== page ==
Thankfully, I don’t need to go very far for an example of this, as Guido and his comment-crowd have proved my point for me.

There is a distinct difference between presenting a differing point of view and drowning out someone else’s point of view – particularly if you are one person or a small team posing as a crowd.

If you have been bullied in this way will know exactly what I’m talking about, and you will know how readily someone who is trying to censor you in this way will scream ‘censorship’ if you so much as question their ‘right’ to abuse the system and/or treat a fellow human being this way.

Those of you who know what I’ve been up to these past few years will know that I helped make a lot of firsts happen in political blogging, and I am still doing things right now that won’t be done on a widespread basis for at least a few years. Call me self-important if you like, but I’ve learned quite a few things in the process; stuff that even most ‘experts’ don’t know about the long-term political use of weblogs.

[Sidebar: One of these ‘experts’ should be aware that I stopped giving him free advice a long time ago, for two reasons; I was sick of hearing my words coming out of his mouth, and because it became clearer by the day that he didn’t personally believe in any of the values he was parroting, I became quite comfortable with the idea of just watching and waiting for the day when he falls flat on his face. Amusingly, there’s someone who has played a role in this recent drama who should agree with me on this.]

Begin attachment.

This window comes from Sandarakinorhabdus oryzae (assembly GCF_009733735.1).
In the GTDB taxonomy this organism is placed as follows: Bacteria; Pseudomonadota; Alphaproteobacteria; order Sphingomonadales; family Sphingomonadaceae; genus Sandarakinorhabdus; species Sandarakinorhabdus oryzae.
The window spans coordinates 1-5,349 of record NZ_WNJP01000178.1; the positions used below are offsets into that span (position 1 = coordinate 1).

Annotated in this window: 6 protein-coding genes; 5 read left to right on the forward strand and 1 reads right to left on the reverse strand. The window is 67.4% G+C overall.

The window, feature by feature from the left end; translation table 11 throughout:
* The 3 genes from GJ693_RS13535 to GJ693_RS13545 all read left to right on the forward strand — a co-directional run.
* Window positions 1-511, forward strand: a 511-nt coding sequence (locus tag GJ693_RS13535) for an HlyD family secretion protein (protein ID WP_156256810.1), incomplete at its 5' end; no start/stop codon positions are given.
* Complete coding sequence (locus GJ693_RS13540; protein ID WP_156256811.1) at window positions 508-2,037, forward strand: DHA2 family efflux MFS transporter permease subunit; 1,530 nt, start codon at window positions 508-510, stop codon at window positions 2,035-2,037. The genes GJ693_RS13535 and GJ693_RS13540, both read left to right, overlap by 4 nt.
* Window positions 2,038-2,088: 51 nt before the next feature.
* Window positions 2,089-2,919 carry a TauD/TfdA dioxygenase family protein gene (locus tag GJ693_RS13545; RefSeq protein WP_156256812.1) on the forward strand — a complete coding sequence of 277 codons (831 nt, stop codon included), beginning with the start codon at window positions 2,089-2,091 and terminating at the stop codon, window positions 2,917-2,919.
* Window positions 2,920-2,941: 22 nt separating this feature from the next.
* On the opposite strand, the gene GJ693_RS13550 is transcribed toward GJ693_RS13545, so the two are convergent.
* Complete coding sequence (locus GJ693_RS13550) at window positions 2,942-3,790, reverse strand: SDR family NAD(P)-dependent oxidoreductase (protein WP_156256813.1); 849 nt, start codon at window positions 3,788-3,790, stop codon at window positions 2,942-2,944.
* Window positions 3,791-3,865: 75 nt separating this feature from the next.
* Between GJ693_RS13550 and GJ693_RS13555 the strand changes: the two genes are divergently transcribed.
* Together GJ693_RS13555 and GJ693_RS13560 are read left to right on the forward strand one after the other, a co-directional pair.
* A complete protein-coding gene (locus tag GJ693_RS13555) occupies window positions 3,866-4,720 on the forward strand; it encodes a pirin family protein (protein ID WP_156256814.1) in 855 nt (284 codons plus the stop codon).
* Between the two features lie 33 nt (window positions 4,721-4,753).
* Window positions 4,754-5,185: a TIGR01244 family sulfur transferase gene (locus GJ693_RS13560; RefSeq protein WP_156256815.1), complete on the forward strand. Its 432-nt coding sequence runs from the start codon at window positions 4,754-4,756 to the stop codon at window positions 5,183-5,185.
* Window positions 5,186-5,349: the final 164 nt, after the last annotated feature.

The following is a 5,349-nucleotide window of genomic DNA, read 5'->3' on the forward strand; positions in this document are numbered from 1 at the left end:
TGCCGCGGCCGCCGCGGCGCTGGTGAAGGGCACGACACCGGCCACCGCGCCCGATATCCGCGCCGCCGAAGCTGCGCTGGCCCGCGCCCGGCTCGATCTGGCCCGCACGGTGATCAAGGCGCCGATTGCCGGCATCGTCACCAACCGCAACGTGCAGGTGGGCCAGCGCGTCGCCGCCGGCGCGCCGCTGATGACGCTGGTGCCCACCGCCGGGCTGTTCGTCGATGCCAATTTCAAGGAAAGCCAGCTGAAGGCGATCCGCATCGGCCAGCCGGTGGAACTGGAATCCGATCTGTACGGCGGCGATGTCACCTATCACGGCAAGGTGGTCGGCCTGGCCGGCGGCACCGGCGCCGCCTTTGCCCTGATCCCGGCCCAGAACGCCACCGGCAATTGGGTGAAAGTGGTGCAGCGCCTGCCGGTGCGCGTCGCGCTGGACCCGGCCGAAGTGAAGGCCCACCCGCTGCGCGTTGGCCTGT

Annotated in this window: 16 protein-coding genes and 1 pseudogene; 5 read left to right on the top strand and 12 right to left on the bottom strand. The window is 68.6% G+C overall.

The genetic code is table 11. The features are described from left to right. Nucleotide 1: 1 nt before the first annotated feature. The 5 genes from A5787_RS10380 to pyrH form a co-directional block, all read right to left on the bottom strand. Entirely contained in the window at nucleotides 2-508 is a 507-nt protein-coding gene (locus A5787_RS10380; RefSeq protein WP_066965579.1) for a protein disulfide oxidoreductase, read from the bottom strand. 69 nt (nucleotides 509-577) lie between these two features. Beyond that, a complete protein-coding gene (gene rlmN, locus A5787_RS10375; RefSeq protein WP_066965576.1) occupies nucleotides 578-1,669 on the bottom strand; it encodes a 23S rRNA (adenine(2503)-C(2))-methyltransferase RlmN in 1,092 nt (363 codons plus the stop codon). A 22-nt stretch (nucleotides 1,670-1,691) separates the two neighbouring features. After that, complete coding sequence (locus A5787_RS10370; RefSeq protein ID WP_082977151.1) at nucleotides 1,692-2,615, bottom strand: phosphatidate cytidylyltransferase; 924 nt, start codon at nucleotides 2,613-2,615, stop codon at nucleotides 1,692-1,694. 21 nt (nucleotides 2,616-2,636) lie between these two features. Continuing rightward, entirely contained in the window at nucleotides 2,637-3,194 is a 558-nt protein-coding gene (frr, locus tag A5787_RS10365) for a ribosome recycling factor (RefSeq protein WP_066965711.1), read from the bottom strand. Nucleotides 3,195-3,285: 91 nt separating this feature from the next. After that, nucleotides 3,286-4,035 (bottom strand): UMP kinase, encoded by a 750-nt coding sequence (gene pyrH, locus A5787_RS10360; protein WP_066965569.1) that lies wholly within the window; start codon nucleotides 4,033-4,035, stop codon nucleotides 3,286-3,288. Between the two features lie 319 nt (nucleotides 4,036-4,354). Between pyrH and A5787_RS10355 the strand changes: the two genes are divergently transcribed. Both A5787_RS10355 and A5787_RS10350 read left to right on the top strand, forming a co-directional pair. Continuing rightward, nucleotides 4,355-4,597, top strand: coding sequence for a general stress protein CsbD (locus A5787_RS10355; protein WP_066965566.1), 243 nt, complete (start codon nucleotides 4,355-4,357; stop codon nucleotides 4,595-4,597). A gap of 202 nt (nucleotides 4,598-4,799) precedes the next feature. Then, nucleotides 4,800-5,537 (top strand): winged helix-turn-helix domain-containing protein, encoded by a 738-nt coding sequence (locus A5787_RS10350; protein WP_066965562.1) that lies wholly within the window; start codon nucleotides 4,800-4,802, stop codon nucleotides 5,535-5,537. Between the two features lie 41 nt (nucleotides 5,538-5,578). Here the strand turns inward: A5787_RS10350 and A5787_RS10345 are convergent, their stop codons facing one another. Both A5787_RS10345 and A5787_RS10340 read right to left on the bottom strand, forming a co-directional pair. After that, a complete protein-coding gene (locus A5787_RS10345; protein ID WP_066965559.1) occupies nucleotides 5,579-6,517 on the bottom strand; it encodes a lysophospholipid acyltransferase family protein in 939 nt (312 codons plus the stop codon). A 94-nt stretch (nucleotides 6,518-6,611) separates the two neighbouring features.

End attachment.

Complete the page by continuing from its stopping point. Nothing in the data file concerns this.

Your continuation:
So… let’s get down to it…

I make no excuses for wanting this to reach as wide an audience as possible:

If you value freedom of speech, and the way weblogs currently enable it, you will want to ask yourselves the following questions:

– Have the mainstream players in the political and business arena shown respect for the blogging ethos, or (perhaps wary, often utter) contempt?

– Does a growing culture of anonymity restrict or enable anonymous bullying and astro-turfing? (Keeping in mind that even an anonymous blogger can be bullied or drowned out.)

– Would you voluntarily forgo some measure of your anonymity if you knew it could stem the tide of complete bastards who wish to abuse a culture of anonymity?

Finally, this:

– If any of the above strikes a chord with you, would you include someone like Guido on your blogroll (especially when his website’s format/policy is nothing like that of a genuine weblog)?

Guido may be busy pretending that all is well and refusing any kind of change (not even the minute-long operation of ‘time and date’ timestamps option that would have allowed him to leave the field sidelines with some dignity), but there’s a lot that has changed in the past few days that can’t do a damn thing about… and it was his (in)action that led to these changes.